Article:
gms | German Medical Science

71. Jahrestagung der Deutschen Gesellschaft für Neurochirurgie (DGNC)
9. Joint Meeting mit der Japanischen Gesellschaft für Neurochirurgie

Deutsche Gesellschaft für Neurochirurgie (DGNC) e. V.

21.06. - 24.06.2020

Replacing standard DBS with a directional lead system in patients with advanced essential tremor – results from the “RESCUED – trial”

Austausch von Standard-DBS Elektroden für ein direktionales System in Patienten mit fortgeschrittenem essentiellen Tremor – Ergebnisse der „RESCUED- Studie“

Meeting Abstract

  • presenting/speaker Marie T. Krüger - Kantonsspital Sankt Gallen, Neurochirurgie, St. Gallen, Switzerland; University of British Columbia, Neurosurgery, Vancouver, Canada
  • Josue Avecillas-Chasin - University of British Columbia, Neurosurgery, Vancouver, Canada
  • Christopher R. Honey - University of British Columbia, Neurosurgery, Vancouver, Canada

Deutsche Gesellschaft für Neurochirurgie. 71. Jahrestagung der Deutschen Gesellschaft für Neurochirurgie (DGNC), 9. Joint Meeting mit der Japanischen Gesellschaft für Neurochirurgie. sine loco [digital], 21.-24.06.2020. Düsseldorf: German Medical Science GMS Publishing House; 2020. DocV137

doi: 10.3205/20dgnc138, urn:nbn:de:0183-20dgnc1385

Published: June 26, 2020

© 2020 Krüger et al.
This is an Open Access article distributed under the terms of the Creative Commons Attribution 4.0 License. See license information at



Objective: Patients with advanced Essential Tremor (ET) treated with deep brain stimulation (DBS) of the ventral intermediate nucleus (VIM) can experience reduced tremor control with progression of their disease. Initially, tremor improvement can be obtained by increasing the stimulation. Eventually, this can cause side effects as the standard lead causes unwanted stimulation of adjacent regions (e.g. internal capsule). In this study, we replaced the standard leads with directional leads in a cohort of patients with advanced ET and insufficient tremor control. This prospective trial was designed to evaluate the clinical benefits and complications of directional leads in this cohort of patients.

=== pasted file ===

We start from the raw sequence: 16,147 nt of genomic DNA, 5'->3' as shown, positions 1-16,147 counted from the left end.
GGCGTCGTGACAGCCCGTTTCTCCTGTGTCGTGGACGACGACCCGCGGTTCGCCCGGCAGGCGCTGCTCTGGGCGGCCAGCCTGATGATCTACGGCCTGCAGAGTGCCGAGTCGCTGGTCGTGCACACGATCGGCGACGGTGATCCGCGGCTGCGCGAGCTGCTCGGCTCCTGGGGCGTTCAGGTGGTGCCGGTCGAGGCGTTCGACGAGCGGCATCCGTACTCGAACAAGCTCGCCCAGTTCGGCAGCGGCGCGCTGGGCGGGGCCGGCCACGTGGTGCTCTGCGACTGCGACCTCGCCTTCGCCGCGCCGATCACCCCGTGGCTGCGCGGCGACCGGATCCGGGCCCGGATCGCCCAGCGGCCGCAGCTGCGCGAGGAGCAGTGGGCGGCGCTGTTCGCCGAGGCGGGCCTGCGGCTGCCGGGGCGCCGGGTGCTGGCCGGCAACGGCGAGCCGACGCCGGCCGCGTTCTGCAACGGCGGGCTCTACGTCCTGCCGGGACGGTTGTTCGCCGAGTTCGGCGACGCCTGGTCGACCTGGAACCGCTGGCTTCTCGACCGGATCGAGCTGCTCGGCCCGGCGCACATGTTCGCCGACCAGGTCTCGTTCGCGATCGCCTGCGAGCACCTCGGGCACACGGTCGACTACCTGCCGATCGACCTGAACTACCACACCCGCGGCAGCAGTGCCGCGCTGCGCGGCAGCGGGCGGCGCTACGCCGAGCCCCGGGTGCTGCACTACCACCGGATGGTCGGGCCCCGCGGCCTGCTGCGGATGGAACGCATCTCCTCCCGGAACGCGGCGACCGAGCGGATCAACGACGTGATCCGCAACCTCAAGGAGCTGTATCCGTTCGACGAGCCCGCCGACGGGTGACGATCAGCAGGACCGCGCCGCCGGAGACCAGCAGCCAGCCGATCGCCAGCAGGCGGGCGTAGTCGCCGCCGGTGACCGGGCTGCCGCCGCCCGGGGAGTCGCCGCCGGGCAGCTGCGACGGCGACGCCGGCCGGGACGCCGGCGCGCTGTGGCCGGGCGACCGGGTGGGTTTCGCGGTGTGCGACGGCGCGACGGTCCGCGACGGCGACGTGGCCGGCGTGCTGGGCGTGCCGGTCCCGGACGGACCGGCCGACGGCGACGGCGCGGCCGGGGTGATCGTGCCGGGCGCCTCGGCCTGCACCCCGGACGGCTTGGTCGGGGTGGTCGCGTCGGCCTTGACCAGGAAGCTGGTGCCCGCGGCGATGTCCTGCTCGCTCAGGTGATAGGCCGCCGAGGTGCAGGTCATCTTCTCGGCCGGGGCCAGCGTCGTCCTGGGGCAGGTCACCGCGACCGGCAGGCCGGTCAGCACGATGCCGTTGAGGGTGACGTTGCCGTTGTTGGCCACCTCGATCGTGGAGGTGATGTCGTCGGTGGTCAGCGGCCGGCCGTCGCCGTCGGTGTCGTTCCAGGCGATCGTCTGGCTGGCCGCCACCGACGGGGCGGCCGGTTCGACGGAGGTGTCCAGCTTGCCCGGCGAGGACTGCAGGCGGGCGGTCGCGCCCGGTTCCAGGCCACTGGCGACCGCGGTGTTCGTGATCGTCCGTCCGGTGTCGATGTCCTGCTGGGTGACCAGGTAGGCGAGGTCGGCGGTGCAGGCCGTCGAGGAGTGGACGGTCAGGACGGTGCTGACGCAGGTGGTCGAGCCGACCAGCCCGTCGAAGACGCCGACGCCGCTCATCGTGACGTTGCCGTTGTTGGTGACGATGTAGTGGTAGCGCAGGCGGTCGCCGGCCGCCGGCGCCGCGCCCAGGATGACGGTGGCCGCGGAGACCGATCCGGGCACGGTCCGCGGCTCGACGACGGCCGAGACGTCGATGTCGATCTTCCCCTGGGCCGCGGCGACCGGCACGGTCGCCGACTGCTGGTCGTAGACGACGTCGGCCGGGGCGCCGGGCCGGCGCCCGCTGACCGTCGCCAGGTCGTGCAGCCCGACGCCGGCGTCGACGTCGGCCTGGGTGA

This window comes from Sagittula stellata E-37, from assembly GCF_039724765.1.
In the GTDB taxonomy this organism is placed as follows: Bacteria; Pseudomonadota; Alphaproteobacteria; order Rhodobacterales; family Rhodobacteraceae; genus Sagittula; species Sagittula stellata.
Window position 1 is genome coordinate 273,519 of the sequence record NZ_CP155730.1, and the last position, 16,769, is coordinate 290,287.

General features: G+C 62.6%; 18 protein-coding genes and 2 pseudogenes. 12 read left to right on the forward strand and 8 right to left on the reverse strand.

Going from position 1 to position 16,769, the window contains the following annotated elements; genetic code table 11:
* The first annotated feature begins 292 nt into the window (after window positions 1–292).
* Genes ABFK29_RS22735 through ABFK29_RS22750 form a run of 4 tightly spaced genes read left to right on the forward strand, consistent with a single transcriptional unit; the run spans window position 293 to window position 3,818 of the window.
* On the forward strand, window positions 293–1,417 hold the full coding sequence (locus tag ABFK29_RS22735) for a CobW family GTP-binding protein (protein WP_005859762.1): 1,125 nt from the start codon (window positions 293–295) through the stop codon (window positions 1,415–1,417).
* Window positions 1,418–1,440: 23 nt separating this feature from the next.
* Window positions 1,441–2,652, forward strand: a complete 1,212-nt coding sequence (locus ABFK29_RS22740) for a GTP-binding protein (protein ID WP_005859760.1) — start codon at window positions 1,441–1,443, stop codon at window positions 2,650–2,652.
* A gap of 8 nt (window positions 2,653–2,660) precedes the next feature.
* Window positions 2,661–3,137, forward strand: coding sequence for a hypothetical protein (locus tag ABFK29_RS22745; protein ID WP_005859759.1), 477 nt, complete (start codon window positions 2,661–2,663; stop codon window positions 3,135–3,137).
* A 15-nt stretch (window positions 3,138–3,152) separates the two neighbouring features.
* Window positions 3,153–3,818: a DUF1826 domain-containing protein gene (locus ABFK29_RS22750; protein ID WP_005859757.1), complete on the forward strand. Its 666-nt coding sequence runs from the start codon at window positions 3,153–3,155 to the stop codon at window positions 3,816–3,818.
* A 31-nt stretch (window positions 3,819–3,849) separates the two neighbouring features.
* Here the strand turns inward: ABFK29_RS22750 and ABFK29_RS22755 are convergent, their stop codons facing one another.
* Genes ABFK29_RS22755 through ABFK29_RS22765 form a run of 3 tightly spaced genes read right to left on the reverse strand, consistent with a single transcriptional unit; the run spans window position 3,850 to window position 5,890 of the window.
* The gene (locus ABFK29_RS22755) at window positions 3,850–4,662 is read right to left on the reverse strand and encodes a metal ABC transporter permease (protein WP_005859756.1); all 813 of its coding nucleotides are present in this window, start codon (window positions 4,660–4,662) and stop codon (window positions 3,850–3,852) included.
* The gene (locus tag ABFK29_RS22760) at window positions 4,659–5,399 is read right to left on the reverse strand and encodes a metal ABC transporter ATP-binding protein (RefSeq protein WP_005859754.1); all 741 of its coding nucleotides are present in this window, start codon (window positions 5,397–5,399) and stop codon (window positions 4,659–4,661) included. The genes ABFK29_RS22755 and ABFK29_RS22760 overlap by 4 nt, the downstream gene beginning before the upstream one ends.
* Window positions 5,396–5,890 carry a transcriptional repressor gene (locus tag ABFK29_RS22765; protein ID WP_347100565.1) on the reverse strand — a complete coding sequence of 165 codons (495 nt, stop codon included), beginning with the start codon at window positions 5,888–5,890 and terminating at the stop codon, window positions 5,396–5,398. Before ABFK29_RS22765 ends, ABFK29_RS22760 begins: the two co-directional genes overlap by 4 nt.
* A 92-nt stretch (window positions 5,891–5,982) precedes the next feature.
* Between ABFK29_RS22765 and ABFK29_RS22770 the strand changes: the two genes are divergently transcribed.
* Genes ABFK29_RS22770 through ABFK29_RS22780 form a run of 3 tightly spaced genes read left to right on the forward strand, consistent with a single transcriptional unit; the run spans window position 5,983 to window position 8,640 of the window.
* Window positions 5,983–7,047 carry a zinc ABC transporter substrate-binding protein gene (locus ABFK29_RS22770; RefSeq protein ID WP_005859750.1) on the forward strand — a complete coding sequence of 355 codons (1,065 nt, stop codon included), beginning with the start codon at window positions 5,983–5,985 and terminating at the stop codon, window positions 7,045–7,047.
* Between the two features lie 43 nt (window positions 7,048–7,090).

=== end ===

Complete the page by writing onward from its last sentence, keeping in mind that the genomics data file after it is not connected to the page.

Methods: Six patients with advanced ET and bilateral DBS with standard leads in the VIM were entered into the study. Patients must have initially experienced optimal tremor control but later developed tremor, which could only be controlled with concurrent unwanted side-effects. Leads must have been optimally placed (post-operative CT fusion). Patients then had their standard DBS system (sDBS, Medtronic) replaced with directional leads (dDBS, Boston Scientific). Tremor rating scale (TRS) and quality of life tests were performed before and after replacement surgery. The primary endpoint was the degree of tremor reduction with no side effect for the standard and directional lead systems. The secondary endpoints were improvements in quality of life measures e.g. QUEST.

Results: When comparing the amount of tremor (OFF-ON) with no side effects before (sDBS) and after replacement (dDBS), there is a statistically significant improvement (Wilcoxon Signed-Rank Test: p< 0.05) in favour of the dDBS system. The results of the QUEST (Quality of Life in Essential Tremor Questioner) and VHI (Voice Handicap Index) show an improvement in most patients (5/6). The amount of hours needed to program the directional leads, reflect a learning curve (from 28 hours for the first to four hours for the last patient). There were no complications from surgery.

Conclusion: Directional leads can significantly improve tremor without additional side effects in advanced ET patients with VIM DBS when compared to standard DBS leads. This can improve patients’ quality of life related to their tremor and voice. Exchanging systems is a safe option for advanced ET patients. Furthermore our data supports the initial implantation of dDBS to improve patients’ tremor without side-effects in less severely affected patients at an earlier stage.